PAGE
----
Boalt’s Death Penalty Clinic Director and Clinical Professor of Law Elisabeth Semel warns that more Californians than their fellow citizens imagine could soon be executed. Stanley “Tookie” Williams was executed by lethal injection at San Quentin prison on December 13. He was pronounced dead at 12:35 am. Two potential state executions are slated to take place within the next few months: Clarence Ray Allen on January 17 and Michael Morales in February.
The clinic was not directly involved in the case of Williams, co-founder of the L.A.-based Crips gang (and later an anti-gang spokesperson). Boalt alumnus Lothlorien Redmond ’04, however, was key in persuading her new employer, the New York-based firm of Curtis, Mallet-Prevost, Colt & Mosle, to take on Williams’ clemency petition on a pro bono basis. (Redmond had worked on an Alabama death penalty case while participating in the clinic.) Governor Arnold Schwarzenegger denied clemency to Williams the afternoon of December 12.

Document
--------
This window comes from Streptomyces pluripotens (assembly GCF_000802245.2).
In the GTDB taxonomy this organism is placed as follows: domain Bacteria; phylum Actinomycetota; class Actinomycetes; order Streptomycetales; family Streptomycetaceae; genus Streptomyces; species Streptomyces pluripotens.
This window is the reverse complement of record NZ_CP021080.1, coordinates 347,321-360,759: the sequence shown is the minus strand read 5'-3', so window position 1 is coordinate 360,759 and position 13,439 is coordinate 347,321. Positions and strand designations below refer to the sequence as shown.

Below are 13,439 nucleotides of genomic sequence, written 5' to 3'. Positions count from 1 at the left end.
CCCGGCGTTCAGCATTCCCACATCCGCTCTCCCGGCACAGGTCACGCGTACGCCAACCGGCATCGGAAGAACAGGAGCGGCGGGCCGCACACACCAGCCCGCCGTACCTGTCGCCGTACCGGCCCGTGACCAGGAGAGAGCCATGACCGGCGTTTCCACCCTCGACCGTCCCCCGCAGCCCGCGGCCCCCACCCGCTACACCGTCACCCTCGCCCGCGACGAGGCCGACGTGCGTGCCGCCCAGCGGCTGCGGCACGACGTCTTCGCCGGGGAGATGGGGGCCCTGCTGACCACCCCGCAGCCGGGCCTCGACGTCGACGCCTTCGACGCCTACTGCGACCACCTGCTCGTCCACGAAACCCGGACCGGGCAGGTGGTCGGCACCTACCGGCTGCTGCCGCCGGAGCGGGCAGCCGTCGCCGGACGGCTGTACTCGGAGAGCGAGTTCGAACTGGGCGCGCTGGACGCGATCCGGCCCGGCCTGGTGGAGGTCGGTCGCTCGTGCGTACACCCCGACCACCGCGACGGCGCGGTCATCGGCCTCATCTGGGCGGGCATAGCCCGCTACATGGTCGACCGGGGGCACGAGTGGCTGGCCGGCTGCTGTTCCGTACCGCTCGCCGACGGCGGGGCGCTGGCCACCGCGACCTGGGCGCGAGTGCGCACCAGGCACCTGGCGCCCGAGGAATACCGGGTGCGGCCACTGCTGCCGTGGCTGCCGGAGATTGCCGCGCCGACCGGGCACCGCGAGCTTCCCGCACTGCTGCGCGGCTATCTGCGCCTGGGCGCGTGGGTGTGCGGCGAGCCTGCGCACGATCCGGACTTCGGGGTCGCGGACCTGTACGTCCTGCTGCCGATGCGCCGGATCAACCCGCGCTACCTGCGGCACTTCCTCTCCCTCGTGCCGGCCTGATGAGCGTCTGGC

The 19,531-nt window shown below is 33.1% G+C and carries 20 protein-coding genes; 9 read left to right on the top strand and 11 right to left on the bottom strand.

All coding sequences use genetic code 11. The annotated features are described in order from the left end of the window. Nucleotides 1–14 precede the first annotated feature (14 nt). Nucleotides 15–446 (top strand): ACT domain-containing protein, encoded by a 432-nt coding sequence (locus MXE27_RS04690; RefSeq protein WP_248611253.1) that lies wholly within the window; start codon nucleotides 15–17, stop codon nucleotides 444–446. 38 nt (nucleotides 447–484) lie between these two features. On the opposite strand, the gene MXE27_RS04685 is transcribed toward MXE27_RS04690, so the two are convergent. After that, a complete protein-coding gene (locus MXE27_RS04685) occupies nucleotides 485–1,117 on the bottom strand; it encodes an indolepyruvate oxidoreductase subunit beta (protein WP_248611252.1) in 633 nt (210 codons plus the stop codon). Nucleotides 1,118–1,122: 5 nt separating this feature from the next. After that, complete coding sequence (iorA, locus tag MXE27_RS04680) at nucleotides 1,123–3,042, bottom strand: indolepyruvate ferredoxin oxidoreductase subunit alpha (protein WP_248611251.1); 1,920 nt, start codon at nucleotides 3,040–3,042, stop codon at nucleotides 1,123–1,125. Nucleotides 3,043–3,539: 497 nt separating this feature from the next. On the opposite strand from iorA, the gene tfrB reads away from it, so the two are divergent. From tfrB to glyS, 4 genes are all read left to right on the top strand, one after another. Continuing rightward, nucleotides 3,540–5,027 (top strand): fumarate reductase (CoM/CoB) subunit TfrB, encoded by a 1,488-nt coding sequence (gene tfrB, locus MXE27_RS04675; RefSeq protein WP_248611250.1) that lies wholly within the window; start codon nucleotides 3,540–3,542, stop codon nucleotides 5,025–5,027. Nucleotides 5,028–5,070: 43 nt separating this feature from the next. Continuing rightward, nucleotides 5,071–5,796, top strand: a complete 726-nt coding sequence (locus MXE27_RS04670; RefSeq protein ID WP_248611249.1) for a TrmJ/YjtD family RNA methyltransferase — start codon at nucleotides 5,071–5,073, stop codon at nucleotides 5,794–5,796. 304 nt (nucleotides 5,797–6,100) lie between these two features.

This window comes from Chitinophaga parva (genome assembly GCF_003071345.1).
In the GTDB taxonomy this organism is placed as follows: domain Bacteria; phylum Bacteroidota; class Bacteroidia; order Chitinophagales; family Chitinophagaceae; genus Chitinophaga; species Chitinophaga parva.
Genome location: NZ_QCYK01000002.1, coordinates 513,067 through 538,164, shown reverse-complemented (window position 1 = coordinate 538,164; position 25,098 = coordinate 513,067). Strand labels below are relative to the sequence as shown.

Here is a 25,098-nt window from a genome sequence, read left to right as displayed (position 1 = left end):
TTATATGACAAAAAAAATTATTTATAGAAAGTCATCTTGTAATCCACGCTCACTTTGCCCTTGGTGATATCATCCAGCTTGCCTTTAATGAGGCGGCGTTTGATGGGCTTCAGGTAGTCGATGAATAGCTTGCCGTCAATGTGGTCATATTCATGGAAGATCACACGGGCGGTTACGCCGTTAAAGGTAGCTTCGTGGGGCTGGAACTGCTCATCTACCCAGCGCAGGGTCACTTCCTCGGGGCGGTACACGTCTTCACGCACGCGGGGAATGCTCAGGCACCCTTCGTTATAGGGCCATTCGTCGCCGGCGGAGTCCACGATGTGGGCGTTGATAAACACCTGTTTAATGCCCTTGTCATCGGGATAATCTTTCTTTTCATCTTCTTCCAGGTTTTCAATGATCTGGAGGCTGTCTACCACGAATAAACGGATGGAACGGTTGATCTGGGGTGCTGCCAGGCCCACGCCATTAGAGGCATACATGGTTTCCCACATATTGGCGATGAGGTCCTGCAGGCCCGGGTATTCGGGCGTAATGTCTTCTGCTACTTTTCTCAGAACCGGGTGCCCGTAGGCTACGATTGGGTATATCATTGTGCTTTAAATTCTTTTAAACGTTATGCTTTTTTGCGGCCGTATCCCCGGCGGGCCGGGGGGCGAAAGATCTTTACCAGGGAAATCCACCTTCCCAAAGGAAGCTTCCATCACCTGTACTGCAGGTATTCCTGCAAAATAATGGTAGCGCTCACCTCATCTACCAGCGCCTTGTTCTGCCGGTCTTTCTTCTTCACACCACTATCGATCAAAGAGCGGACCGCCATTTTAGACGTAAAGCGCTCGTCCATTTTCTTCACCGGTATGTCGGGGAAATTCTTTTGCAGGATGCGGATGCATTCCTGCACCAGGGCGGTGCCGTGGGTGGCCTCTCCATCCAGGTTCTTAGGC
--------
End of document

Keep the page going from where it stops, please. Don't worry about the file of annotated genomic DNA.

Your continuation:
The DPC represents clients in capital post-conviction proceedings in California and Alabama. It also prepares briefs, petitions and pre-trial motions, as in the case of Thomas Miller-El, a Texas death row inmate whom the U.S. Supreme Court granted a new trial in June.
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American and international media have interviewed Semel, a capital punishment expert and long-time criminal defense attorney, about the death penalty and the execution of Williams: KNBR and KNX Radio, NBC11 (San Francisco), KTVU (Oakland), Los Angeles Times, San Francisco Chronicle. Semel spoke with National Public Radio’s Morning Edition on December 12.